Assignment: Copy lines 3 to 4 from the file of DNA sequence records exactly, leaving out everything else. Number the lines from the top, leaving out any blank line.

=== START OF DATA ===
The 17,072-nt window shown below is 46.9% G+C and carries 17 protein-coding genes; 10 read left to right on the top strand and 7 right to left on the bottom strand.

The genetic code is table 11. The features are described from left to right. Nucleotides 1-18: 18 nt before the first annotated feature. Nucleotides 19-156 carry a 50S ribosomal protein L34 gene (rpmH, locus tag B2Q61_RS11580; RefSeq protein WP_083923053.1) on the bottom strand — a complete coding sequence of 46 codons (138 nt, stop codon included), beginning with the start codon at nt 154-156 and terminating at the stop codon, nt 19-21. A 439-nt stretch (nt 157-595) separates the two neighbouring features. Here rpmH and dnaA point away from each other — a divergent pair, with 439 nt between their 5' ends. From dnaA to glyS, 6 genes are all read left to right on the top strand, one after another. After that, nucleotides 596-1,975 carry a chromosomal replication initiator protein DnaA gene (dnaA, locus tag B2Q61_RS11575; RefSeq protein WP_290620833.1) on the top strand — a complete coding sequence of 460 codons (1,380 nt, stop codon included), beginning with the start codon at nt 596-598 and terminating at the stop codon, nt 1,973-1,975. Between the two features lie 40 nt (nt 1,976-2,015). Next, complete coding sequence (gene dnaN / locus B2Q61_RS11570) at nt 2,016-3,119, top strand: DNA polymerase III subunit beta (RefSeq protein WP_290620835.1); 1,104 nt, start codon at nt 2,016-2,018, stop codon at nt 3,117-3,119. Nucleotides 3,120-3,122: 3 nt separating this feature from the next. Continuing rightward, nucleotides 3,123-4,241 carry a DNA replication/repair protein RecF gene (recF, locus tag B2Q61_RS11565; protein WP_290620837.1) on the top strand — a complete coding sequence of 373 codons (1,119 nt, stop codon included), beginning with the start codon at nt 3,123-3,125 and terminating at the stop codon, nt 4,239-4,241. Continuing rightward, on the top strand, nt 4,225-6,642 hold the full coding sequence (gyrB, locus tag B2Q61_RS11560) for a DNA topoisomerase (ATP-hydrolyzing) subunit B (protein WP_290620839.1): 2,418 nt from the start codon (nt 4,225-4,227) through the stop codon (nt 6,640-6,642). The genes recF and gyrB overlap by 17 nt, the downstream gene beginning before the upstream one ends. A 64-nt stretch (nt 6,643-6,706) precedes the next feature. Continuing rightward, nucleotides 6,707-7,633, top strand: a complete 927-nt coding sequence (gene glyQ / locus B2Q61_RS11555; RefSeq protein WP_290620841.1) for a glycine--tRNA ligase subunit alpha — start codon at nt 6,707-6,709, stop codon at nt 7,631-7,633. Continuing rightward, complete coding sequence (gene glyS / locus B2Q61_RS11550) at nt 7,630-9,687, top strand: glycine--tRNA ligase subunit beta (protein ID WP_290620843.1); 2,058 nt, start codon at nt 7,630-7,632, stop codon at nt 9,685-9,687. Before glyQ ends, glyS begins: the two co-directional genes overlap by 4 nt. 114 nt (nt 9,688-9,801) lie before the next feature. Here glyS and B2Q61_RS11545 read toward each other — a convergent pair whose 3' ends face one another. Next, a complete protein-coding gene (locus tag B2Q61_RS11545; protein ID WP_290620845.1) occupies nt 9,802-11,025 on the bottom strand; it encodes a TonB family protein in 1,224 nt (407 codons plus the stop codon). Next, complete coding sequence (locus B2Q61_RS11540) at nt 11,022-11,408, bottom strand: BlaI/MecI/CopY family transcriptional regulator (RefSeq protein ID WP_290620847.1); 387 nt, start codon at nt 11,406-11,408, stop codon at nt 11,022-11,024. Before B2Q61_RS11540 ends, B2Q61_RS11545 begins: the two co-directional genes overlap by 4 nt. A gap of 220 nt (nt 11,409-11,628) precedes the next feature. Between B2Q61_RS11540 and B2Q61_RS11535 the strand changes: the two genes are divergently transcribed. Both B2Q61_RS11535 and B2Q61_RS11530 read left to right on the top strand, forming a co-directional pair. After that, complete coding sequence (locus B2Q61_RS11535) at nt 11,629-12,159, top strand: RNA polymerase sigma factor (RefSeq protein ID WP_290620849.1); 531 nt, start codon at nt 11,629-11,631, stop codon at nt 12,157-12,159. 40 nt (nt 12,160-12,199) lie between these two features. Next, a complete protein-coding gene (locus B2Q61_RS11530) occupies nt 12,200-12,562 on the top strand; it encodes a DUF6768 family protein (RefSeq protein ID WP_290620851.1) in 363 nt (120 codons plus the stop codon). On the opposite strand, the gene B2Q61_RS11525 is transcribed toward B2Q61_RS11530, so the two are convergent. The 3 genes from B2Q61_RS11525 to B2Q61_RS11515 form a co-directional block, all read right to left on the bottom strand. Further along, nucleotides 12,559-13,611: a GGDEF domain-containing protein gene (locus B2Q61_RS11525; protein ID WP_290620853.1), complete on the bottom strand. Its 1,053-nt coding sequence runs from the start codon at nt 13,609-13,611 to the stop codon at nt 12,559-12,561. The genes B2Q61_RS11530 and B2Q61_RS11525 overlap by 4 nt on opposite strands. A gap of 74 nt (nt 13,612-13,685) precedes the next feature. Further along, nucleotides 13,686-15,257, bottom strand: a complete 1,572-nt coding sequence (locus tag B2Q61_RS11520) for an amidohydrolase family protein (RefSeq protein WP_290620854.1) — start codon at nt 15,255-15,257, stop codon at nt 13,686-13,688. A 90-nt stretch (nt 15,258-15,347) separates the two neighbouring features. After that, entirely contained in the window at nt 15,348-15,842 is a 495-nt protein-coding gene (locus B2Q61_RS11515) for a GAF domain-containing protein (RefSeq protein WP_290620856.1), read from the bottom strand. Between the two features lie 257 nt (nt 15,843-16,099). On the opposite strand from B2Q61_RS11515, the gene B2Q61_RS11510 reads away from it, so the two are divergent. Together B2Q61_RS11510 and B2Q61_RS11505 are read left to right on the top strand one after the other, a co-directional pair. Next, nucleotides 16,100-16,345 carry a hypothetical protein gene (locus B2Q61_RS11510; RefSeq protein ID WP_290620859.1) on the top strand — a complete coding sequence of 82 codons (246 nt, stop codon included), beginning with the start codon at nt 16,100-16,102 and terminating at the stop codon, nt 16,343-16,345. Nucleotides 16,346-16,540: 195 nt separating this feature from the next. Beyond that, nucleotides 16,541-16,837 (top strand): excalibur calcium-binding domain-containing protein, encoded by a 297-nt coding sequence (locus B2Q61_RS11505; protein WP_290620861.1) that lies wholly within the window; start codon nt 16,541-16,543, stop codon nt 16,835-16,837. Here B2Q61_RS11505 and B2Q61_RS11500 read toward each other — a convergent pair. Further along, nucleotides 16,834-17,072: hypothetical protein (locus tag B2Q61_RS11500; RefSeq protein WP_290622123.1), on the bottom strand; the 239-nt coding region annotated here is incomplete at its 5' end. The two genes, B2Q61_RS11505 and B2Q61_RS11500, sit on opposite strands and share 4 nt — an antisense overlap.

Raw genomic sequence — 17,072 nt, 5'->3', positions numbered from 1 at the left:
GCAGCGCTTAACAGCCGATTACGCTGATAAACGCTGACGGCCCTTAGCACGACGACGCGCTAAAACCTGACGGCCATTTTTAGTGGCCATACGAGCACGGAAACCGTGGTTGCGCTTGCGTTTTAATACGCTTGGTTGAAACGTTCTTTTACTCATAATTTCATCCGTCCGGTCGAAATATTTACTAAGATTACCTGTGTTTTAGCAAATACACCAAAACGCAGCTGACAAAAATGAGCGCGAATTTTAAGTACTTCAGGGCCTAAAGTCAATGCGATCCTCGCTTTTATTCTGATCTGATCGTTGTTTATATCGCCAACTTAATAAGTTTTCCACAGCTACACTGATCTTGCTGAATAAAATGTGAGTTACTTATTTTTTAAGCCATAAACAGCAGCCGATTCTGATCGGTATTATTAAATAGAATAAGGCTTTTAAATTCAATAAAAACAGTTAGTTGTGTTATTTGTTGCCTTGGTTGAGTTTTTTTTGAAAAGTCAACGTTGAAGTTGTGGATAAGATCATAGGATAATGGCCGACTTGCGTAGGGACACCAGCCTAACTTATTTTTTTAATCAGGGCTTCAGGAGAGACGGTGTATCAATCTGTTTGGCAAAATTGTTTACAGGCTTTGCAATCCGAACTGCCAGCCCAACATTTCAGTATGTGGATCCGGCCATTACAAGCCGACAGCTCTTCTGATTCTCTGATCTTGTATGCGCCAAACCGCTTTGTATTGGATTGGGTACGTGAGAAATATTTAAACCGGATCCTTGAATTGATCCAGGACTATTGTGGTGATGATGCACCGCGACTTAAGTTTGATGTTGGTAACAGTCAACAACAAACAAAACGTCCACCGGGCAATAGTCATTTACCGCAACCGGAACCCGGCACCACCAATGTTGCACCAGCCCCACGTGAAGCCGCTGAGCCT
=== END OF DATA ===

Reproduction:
Raw genomic sequence — 17,072 nt, 5'->3', positions numbered from 1 at the left:
GCAGCGCTTAACAGCCGATTACGCTGATAAACGCTGACGGCCCTTAGCACGACGACGCGCTAAAACCTGACGGCCATTTTTAGTGGCCATACGAGCACGGAAACCGTGGTTGCGCTTGCGTTTTAATACGCTTGGTTGAAACGTTCTTTTACTCATAATTTCATCCGTCCGGTCGAAATATTTACTAAGATTACCTGTGTTTTAGCAAATACACCAAAACGCAGCTGACAAAAATGAGCGCGAATTTTAAGTACTTCAGGGCCTAAAGTCAATGCGATCCTCGCTTTTATTCTGATCTGATCGTTGTTTATATCGCCAACTTAATAAGTTTTCCACAGCTACACTGATCTTGCTGAATAAAATGTGAGTTACTTATTTTTTAAGCCATAAACAGCAGCCGATTCTGATCGGTATTATTAAATAGAATAAGGCTTTTAAATTCAATAAAAACAGTTAGTTGTGTTATTTGTTGCCTTGGTTGAGTTTTTTTTGAAAAGTCAACGTTGAAGTTGTGGATAAGATCATAGGATAATGGCCGACTTGCGTAGGGACACCAGCCTAACTTATTTTTTTAATCAGGGCTTCAGGAGAGACGGTGTATCAATCTGTTTGGCAAAATTGTTTACAGGCTTTGCAATCCGAACTGCCAGCCCAACATTTCAGTATGTGGATCCGGCCATTACAAGCCGACAGCTCTTCTGATTCTCTGATCTTGTATGCGCCAAACCGCTTTGTATTGGATTGGGTACGTGAGAAATATTTAAACCGGATCCTTGAATTGATCCAGGACTATTGTGGTGATGATGCACCGCGACTTAAGTTTGATGTTGGTAACAGTCAACAACAAACAAAACGTCCACCGGGCAATAGTCATTTACCGCAACCGGAACCCGGCACCACCAATGTTGCACCAGCCCCACGTGAAGCCGCTGAGCCT